SQL Clone
SQLServerCentral is supported by Redgate
 
Log in  ::  Register  ::  Not logged in
 
 
 


Row Oriented Security Using Triggers


Row Oriented Security Using Triggers

Author
Message
Glen Cooper
Glen Cooper
Old Hand
Old Hand (345 reputation)Old Hand (345 reputation)Old Hand (345 reputation)Old Hand (345 reputation)Old Hand (345 reputation)Old Hand (345 reputation)Old Hand (345 reputation)Old Hand (345 reputation)

Group: General Forum Members
Points: 345 Visits: 287
Comments posted to this topic are about the item Row Oriented Security Using Triggers

R Glen Cooper
david_wendelken
david_wendelken
SSC-Addicted
SSC-Addicted (428 reputation)SSC-Addicted (428 reputation)SSC-Addicted (428 reputation)SSC-Addicted (428 reputation)SSC-Addicted (428 reputation)SSC-Addicted (428 reputation)SSC-Addicted (428 reputation)SSC-Addicted (428 reputation)

Group: General Forum Members
Points: 428 Visits: 480
Hi,

Thanks for sharing this idea.

I'm confused about one point, and have a design question on another.

As for the confusion, it appears that you've disabled the security feature if someone inserts more than one row at a time in the same statement. Example: insert into some_table (col1,col2) select cola,colb from some_other_table.

Did I misunderstand that? If not, why limit the security?

As for the design question, why not create views to do the filtering against the table, and write the applicaitons to use the views, not the tables? The same filtering mechanism, the key table, would work.
Glen Cooper
Glen Cooper
Old Hand
Old Hand (345 reputation)Old Hand (345 reputation)Old Hand (345 reputation)Old Hand (345 reputation)Old Hand (345 reputation)Old Hand (345 reputation)Old Hand (345 reputation)Old Hand (345 reputation)

Group: General Forum Members
Points: 345 Visits: 287
Good questions.

Security is disabled for multiple records in this article to keep things simple.

The model allows one to dynamically change the security of any user without explicitly changing any view, since it's the tblRoleAccessSelect table that points to what records one may access (rather than a view).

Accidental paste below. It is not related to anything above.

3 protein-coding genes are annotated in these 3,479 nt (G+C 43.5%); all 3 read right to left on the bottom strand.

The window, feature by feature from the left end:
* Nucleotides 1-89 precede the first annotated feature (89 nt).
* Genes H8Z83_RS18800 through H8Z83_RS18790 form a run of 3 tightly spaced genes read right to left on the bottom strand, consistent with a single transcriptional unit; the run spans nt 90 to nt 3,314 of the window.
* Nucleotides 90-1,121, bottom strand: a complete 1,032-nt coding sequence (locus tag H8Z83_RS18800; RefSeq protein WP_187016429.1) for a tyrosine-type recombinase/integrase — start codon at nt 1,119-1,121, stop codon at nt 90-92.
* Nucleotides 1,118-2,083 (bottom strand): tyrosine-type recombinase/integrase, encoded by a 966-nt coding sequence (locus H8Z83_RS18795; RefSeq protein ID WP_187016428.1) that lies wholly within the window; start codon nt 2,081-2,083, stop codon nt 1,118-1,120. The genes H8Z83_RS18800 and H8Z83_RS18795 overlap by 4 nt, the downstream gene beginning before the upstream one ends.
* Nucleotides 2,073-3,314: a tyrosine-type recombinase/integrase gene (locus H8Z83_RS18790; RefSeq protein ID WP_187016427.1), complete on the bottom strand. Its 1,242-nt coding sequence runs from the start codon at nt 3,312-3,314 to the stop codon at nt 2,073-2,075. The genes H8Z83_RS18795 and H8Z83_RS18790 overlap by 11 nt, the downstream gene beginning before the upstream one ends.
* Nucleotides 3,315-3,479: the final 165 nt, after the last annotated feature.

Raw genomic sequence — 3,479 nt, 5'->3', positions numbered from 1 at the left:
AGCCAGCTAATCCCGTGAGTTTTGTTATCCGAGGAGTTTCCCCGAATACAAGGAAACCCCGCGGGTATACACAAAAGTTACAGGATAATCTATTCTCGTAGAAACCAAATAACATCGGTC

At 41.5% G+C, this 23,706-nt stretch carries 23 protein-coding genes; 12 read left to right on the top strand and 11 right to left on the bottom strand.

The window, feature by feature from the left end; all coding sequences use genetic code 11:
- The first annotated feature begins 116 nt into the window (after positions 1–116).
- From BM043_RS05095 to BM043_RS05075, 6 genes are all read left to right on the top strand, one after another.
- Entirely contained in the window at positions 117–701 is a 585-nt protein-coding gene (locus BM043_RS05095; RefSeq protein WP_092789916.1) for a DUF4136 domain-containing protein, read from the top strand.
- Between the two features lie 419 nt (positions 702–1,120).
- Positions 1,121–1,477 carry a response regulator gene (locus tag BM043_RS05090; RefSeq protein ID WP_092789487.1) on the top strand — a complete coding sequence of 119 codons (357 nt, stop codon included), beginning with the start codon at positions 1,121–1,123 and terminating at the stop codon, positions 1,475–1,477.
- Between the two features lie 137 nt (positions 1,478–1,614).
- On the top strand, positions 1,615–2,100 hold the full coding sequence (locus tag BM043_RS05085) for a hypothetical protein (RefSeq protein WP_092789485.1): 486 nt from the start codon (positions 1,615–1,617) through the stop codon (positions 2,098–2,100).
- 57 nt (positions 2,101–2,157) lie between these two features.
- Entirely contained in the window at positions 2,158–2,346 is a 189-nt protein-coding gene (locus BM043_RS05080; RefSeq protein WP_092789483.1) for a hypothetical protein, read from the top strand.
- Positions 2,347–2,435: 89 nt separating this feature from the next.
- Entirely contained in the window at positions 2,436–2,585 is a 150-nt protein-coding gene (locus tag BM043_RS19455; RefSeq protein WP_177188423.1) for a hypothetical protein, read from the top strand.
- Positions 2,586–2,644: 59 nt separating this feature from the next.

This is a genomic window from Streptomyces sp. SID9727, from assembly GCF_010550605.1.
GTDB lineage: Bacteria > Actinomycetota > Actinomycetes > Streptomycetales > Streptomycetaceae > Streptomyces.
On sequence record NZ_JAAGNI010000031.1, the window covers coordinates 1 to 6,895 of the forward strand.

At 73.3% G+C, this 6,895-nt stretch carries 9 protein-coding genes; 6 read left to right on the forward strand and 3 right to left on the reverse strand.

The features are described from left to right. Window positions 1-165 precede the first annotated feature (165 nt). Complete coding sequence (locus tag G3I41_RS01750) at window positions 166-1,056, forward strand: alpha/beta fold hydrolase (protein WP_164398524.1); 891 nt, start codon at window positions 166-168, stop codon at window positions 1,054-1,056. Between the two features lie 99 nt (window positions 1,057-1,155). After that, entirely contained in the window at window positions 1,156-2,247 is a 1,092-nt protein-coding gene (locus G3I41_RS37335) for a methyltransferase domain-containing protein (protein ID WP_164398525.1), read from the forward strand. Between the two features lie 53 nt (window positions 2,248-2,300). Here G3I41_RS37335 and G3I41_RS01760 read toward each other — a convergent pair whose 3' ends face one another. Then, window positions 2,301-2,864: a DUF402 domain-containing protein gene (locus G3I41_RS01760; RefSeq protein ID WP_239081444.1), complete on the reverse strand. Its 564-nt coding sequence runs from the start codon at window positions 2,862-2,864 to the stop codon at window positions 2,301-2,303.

To use the article's example, suppose two users have a single role that allows them to see anyone in Vancouver. To allow one, but not the other, to also see anyone in Chicago, we create a filter for that city and then add that filter to a new role that the user is then assigned. The tblRoleAccessSelect table is then automatically changed by the security triggers, which is the only thing that the apps "see".

Glen

R Glen Cooper
Daniel Bowlin
Daniel Bowlin
SSCertifiable
SSCertifiable (7.9K reputation)SSCertifiable (7.9K reputation)SSCertifiable (7.9K reputation)SSCertifiable (7.9K reputation)SSCertifiable (7.9K reputation)SSCertifiable (7.9K reputation)SSCertifiable (7.9K reputation)SSCertifiable (7.9K reputation)

Group: General Forum Members
Points: 7870 Visits: 2629
Really interesting article. But wouldn't this tend to bog down a high volume transactional database?
alen teplitsky
alen teplitsky
SSCertifiable
SSCertifiable (7K reputation)SSCertifiable (7K reputation)SSCertifiable (7K reputation)SSCertifiable (7K reputation)SSCertifiable (7K reputation)SSCertifiable (7K reputation)SSCertifiable (7K reputation)SSCertifiable (7K reputation)

Group: General Forum Members
Points: 6990 Visits: 4674
very interesting

we've used something similar to this but a lot simpler for almost 10 year to store business rules for applications and users.
Glen Cooper
Glen Cooper
Old Hand
Old Hand (345 reputation)Old Hand (345 reputation)Old Hand (345 reputation)Old Hand (345 reputation)Old Hand (345 reputation)Old Hand (345 reputation)Old Hand (345 reputation)Old Hand (345 reputation)

Group: General Forum Members
Points: 345 Visits: 287
We haven't found that to be a problem, but then we're only allowing single record operations by the apps (add a record, change an existing record, etc.).

This model was originally deployed in a large faculty where about 100 users in 17 departments were assigned various combinations of several dozen constraints. The security table tblRoleAccessSelect has 500,000 records (on average) with no performance problems.